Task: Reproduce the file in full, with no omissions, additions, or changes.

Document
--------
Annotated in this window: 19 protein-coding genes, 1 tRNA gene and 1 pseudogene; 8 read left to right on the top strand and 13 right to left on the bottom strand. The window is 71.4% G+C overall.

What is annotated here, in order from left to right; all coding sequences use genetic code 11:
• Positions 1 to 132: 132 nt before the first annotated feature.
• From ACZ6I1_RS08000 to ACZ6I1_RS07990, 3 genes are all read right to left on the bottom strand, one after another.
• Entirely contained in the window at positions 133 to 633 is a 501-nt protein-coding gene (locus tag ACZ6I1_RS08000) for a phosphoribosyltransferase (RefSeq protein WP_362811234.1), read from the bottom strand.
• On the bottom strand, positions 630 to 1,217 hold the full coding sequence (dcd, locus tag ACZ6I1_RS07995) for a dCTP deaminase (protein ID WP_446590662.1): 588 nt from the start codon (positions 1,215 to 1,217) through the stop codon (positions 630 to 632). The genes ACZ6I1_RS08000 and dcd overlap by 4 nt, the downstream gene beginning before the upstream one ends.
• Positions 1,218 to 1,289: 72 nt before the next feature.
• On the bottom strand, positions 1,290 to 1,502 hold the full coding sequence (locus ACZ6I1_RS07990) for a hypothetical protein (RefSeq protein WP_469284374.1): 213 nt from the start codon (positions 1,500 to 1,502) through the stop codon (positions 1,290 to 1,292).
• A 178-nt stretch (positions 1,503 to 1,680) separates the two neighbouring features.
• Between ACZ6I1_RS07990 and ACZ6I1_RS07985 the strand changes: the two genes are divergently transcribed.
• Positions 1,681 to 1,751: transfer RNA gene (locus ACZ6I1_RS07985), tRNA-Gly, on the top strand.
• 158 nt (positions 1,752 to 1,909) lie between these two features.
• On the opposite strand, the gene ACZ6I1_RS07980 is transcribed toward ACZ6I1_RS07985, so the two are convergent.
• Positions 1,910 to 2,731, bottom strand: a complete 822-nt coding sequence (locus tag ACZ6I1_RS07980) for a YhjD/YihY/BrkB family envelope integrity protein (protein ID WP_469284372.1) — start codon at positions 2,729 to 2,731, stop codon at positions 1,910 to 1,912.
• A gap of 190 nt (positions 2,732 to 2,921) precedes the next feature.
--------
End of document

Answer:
Annotated in this window: 19 protein-coding genes, 1 tRNA gene and 1 pseudogene; 8 read left to right on the top strand and 13 right to left on the bottom strand. The window is 71.4% G+C overall.

What is annotated here, in order from left to right; all coding sequences use genetic code 11:
• Positions 1 to 132: 132 nt before the first annotated feature.
• From ACZ6I1_RS08000 to ACZ6I1_RS07990, 3 genes are all read right to left on the bottom strand, one after another.
• Entirely contained in the window at positions 133 to 633 is a 501-nt protein-coding gene (locus tag ACZ6I1_RS08000) for a phosphoribosyltransferase (RefSeq protein WP_362811234.1), read from the bottom strand.
• On the bottom strand, positions 630 to 1,217 hold the full coding sequence (dcd, locus tag ACZ6I1_RS07995) for a dCTP deaminase (protein ID WP_446590662.1): 588 nt from the start codon (positions 1,215 to 1,217) through the stop codon (positions 630 to 632). The genes ACZ6I1_RS08000 and dcd overlap by 4 nt, the downstream gene beginning before the upstream one ends.
• Positions 1,218 to 1,289: 72 nt before the next feature.
• On the bottom strand, positions 1,290 to 1,502 hold the full coding sequence (locus ACZ6I1_RS07990) for a hypothetical protein (RefSeq protein WP_469284374.1): 213 nt from the start codon (positions 1,500 to 1,502) through the stop codon (positions 1,290 to 1,292).
• A 178-nt stretch (positions 1,503 to 1,680) separates the two neighbouring features.
• Between ACZ6I1_RS07990 and ACZ6I1_RS07985 the strand changes: the two genes are divergently transcribed.
• Positions 1,681 to 1,751: transfer RNA gene (locus ACZ6I1_RS07985), tRNA-Gly, on the top strand.
• 158 nt (positions 1,752 to 1,909) lie between these two features.
• On the opposite strand, the gene ACZ6I1_RS07980 is transcribed toward ACZ6I1_RS07985, so the two are convergent.
• Positions 1,910 to 2,731, bottom strand: a complete 822-nt coding sequence (locus tag ACZ6I1_RS07980) for a YhjD/YihY/BrkB family envelope integrity protein (protein ID WP_469284372.1) — start codon at positions 2,729 to 2,731, stop codon at positions 1,910 to 1,912.
• A gap of 190 nt (positions 2,732 to 2,921) precedes the next feature.